To my surprise I got a call back a week later. We arranged a meeting and DETHER shows up with a friend from southwest Detroit who introduces himself as LOAF. In the beginning of our conversation, heappeared to be making a concerted effort to appear disinterested, but then he’d change gears and start to talk about the parameters of what he would allow regarding me photographing him.  I asked that I be allowed to photograph them with full access, and without any disguises. This made matters a bit more complicated, but I wanted the narrative to be authentic, and I felt that if their identity were compromised I’d be dancing around the truth. I had waited nearly two years for this, and now here I was sitting in my Dodge, at the mercy of their kangaroo court.

I didn’t exactly sweep them off their feet at first, but I slowly began to gain their trust. I realized I was going to have to be patient and take my time in order for our relationship to grow. Initially, I kept my camera at a safe distance because I considered this a “getting to know you” phase, and pointing a camera at them would complicate the progress I had already made.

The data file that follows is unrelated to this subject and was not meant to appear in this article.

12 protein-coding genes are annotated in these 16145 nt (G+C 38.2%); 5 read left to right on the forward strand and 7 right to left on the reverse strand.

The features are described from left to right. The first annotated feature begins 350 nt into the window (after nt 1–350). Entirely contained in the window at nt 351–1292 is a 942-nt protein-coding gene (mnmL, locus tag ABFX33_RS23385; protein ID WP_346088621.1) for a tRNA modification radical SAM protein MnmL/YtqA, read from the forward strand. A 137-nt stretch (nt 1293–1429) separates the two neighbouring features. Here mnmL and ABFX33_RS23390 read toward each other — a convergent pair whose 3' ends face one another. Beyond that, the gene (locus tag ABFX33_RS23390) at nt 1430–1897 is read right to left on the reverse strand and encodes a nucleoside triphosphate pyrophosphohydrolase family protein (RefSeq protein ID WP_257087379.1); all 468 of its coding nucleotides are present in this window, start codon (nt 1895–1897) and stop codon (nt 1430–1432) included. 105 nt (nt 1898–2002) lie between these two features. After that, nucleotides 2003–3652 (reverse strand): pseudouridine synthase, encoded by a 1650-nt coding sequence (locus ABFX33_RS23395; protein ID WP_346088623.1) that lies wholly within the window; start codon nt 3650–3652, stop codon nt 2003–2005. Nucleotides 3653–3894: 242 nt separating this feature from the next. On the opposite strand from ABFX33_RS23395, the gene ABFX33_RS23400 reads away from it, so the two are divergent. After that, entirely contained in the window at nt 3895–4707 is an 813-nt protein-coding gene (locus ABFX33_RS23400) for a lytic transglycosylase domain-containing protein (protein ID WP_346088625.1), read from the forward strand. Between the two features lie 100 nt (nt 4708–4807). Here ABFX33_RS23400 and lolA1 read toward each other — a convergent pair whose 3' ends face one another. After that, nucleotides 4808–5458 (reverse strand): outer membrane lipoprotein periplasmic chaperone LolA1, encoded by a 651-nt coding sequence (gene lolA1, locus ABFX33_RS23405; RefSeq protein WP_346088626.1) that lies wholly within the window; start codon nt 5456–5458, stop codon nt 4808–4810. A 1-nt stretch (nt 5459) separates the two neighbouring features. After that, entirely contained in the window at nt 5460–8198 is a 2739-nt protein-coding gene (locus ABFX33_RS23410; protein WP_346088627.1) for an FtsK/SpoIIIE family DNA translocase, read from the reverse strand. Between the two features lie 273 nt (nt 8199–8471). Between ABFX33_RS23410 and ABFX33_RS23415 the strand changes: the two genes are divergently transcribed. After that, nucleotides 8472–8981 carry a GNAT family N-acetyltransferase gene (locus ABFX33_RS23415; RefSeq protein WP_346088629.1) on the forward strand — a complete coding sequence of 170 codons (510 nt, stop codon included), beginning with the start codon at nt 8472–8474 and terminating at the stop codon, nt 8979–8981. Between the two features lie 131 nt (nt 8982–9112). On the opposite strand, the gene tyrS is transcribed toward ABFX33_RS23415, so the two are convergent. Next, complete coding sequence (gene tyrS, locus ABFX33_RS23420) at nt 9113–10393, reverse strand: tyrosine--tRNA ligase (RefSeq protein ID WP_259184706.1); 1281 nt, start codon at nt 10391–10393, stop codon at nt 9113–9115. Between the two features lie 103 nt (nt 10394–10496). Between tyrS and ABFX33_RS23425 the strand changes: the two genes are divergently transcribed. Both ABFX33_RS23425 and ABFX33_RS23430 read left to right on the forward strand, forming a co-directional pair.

Although we didn’t have much in common, and there was a considerable age gap between us, what we did have in common was taking pictures, which they referred to as “flicks.”  I had amassed a huge pile of photographs of Detroit graffiti, and this proved to be a valuable social buffer when I was hanging out with them. It didn’t take long to figure out the temporal nature of street art, and that the photograph was all that existed once a graffiti piece was painted over. The photographs I had taken turned out to be the glue that held it all together. When we’d hang out, the writers would spend an inordinate amount of time sketching in their black books, and looking at my pictures. They saw great value in the documentation of their street art once they were finished with a piece. Despite the 25 years that separated us, we developed a mutual friendship that was beginning to benefit both of us. I made every effort to keep updating any new pieces that would appear on the street. Showing them my photographs became a routine that allowed me to eventually gain their respect.